Workers’ compensation plans are very different from other types of insurance plans which might cover injuries to third parties. Car insurance or homeowners’ insurance, for example, typically includes liability coverage that might cover expenses associated with someone who was injured due to the negligence of a car or home owner. These types of payments sometimes include compensation for pain and suffering, which is something workers’ compensation plans don’t do.
Workers’ compensation is designed to meet some needs for both employers and employees, which is why there are limitations on what the plans will cover. Broadly, these plans are designed to provide financial coverage for certain expenses associated with injuries and illnesses that occur while someone is on the job. As such, liability is not a consideration with a workers’ compensation claim. The only facts that have to be considered are whether the employee was injured on the job and whether the treatments or other expenses are associated with the work-related injury.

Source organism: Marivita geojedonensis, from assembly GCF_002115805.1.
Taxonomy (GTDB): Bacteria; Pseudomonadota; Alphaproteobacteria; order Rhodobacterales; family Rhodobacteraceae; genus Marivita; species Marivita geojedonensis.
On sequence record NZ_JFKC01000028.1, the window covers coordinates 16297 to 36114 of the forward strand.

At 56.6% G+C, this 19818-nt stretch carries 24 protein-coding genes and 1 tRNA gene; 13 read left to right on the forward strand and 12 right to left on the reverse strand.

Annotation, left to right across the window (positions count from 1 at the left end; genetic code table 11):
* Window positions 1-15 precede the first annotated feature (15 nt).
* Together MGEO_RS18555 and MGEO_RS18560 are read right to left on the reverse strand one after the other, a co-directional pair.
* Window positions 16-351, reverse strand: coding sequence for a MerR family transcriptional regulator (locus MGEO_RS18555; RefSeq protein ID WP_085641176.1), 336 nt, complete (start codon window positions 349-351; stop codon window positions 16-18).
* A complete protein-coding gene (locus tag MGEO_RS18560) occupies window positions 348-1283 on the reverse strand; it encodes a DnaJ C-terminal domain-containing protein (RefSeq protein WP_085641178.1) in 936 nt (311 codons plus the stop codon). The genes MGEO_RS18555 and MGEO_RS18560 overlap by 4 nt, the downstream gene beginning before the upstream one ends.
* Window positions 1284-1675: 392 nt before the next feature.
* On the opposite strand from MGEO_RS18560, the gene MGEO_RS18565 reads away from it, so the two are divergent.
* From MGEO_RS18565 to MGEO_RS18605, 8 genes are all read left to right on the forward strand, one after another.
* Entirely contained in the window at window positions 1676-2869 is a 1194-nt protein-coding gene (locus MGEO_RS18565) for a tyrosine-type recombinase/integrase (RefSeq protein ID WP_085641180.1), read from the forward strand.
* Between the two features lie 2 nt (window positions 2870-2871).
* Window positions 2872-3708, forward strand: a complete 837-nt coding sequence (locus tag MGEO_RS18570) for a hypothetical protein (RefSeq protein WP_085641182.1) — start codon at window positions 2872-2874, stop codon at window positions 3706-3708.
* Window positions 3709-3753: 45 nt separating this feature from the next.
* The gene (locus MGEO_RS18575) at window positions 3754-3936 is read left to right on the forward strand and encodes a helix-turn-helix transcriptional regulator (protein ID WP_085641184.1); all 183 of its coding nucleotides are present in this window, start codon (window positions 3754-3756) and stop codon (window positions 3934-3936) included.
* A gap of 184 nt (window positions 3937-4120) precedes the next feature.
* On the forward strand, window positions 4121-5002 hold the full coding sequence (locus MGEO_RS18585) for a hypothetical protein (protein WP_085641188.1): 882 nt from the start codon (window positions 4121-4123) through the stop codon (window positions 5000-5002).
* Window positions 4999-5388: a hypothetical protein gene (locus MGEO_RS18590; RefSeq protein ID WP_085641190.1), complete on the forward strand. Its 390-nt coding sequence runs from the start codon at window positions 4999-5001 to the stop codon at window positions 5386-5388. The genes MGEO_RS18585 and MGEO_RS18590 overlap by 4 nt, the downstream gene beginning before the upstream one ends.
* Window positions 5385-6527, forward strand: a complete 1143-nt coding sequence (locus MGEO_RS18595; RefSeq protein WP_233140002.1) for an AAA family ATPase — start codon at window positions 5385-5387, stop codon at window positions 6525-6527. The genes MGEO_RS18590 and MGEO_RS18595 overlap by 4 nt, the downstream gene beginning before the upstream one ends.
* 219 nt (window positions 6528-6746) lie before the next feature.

Workers’ compensation payments typically break down into three major categories: permanent partial disability, temporary partial disability and temporary total disability. Each of these types of coverage comes with different limitations on how much is paid per week and how long payments are made.
Maximizing workers’ compensation to ensure as full of coverage of injuries and recovery needs as possible can be daunting. Our firm works with employees who have experienced work-related injuries to help them understand the workers’ compensation claims process and ensure they are receiving the benefits they are afforded under workers’ compensation law. We also help ensure that individuals understand all of their rights and options so they can make the best decisions for the future.